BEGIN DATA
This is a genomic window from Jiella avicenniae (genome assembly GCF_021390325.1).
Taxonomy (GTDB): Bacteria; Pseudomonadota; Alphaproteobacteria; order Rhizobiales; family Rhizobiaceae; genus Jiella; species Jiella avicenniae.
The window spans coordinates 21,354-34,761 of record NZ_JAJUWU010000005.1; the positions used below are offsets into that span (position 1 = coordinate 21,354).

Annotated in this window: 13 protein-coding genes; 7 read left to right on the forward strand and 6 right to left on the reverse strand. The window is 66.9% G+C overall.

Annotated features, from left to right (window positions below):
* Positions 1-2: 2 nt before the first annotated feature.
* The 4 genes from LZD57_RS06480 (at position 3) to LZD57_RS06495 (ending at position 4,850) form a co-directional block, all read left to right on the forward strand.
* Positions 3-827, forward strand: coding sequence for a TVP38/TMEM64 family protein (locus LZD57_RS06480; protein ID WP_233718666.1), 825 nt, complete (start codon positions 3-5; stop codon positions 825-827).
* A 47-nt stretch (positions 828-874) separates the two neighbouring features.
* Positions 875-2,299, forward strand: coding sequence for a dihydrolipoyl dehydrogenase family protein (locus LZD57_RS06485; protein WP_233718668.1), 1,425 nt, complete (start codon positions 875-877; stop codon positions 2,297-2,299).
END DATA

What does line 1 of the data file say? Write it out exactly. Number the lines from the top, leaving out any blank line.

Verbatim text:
This is a genomic window from Jiella avicenniae (genome assembly GCF_021390325.1).